A New machine learning tool being developed is set to help Ethiopia track animal diseases, mainly livestock diseases enabling the government to make evidence-based decision making.
The tool has been shown to reduce the process of analysing disparate animal health literature from up to three months to just a matter of hours for one country. The tool is being used to build a rigorous evidence base on animal disease prevalence and mortality in sub-Saharan African countries, in particular in Ethiopia, Nigeria and Tanzania.
This is indicated by Dr Theodora Tsouloufi, researcher at the Supporting Evidence-Based Interventions (SEBI) initiative at the University of Edinburgh. Speaking to NewBusinessEthiopia.com, Dr Theodora Tsouloufi indicated that the new tools being finalized will be shared to Ethiopian researchers who study animal health.
“Initially we will share the tool with Ethiopian researchers who study animal health, for feedback and so they can better inform their own work. The final aim is to provide decision-makers with better, more robust, and more reliable data. The Ethiopian government is not involved but we see potential to engage with policy makers or government scientists in the future, as they could be key users,” she said.
Dr Theodora Tsouloufi stated that it helps to provide an overview of all the existing research on animal disease prevalence and mortality in Ethiopia. “The tool will highlight which diseases are under-studied, as well as which diseases have been well-studied,” she said. Commenting on how to tool works, she indicated that an algorithm will scour databases and veterinary reports to extract hard-to-reach data and give insights about specific animal diseases.
“We anticipate that the tool will be able to speed up the research process to just a matter of hours versus three months doing it manually. Hopefully our work will help to make more informed decisions and provide the best available evidence to the interesting stakeholders which inverting can support the small holder farmers and shape them fulfill their potential,” Dr Theodora Tsouloufi said.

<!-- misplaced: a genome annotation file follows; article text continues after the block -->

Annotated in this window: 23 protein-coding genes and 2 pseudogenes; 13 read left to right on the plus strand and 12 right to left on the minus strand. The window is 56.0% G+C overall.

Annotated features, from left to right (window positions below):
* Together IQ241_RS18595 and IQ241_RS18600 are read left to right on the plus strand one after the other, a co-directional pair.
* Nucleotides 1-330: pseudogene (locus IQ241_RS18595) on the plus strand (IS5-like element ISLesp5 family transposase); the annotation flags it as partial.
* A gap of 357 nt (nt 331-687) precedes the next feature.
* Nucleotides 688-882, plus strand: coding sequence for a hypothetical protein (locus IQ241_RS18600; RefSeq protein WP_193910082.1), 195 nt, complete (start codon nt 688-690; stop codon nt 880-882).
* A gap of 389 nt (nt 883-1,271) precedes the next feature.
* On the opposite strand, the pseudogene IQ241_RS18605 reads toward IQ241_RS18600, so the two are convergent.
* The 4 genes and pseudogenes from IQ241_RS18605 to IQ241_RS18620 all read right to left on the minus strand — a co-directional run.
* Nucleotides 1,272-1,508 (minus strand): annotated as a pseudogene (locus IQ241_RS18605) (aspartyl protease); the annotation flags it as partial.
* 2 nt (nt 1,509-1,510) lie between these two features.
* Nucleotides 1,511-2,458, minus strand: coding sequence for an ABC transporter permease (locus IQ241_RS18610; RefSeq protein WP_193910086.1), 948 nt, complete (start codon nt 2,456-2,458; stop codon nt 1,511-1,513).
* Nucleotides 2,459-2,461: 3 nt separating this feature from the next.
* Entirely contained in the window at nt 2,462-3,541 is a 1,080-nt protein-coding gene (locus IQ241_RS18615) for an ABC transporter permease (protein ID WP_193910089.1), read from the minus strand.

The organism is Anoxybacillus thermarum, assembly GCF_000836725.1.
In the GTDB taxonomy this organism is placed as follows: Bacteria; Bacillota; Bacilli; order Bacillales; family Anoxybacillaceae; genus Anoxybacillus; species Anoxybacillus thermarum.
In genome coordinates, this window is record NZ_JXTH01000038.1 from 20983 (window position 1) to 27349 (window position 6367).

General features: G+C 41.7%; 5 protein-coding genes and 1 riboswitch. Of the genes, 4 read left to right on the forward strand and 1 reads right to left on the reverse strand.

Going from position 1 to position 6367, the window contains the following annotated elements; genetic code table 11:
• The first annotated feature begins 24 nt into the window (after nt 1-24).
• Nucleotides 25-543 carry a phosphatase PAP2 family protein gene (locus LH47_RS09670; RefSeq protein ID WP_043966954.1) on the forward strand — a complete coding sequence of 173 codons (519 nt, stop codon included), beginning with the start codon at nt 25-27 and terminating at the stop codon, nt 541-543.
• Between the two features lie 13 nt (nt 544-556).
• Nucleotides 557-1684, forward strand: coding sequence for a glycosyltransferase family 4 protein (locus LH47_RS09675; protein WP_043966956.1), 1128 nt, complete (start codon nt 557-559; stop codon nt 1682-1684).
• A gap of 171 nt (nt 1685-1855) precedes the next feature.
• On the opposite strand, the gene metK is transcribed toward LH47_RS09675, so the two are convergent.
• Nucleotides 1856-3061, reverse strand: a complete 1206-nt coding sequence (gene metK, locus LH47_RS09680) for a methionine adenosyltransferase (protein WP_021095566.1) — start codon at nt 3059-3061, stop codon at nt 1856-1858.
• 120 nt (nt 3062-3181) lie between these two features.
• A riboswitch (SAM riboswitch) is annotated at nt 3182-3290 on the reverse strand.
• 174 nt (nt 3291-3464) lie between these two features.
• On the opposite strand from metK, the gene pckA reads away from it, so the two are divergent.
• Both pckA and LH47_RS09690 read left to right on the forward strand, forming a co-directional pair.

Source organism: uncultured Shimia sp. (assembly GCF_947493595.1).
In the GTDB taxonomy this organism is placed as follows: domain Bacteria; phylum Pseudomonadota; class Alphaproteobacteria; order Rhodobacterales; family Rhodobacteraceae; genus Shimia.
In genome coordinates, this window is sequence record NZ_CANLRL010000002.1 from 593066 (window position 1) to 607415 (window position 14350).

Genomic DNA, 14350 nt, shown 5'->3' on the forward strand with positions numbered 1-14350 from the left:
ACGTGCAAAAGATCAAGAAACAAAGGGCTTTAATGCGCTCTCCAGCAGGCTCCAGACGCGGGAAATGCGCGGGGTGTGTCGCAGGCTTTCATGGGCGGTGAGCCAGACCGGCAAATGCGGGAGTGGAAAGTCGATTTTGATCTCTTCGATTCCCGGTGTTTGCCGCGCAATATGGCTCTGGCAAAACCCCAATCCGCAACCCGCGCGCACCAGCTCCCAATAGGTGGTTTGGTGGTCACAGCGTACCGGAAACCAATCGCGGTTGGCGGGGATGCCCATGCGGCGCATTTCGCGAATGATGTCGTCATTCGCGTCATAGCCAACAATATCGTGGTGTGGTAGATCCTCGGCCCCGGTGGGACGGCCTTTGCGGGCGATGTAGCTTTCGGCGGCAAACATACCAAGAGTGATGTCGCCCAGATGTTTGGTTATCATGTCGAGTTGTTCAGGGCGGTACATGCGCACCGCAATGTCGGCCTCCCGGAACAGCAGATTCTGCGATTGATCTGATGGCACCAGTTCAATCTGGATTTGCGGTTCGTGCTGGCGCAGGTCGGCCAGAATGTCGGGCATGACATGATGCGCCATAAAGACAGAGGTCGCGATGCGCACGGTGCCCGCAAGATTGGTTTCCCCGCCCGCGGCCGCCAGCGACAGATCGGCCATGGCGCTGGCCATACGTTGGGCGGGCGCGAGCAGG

The solution was developed by researchers at The Bayes Centre in Edinburgh and SAS, the leader in analytics, together with veterinary experts from the Supporting Evidence Based Interventions (SEBI) programme, to provide decisionmakers with better, more robust, and more reliable data with which to improve the lives of smallholder livestock-keepers.
Reports show that Ethiopia is the top in Africa having the largest number of livestock. Ethiopia has been facing devastating economic losses from major outbreaks of trans-boundary animal diseases (TADs) such as foot and mouth disease, contagious bovine pleuropneumonia, lumpy skin disease in cattle and pest des petites ruminants, contagious Caprine pleuropneumonia, sheep and goat pox, and brucellosis in small ruminants, according to a research paper by Befikadu Seyoum & Endale Teshome.
Published in 2017 on Journal of Global Medical Research, their paper entitled, Major Transboundary Disease of Ruminants and their Economic Effect in Ethiopia, suggests that to obtain, expected value from animal sub-sector government policy and roles of Veterinary Services in function of TADs control, rapid detection and early response need improvement.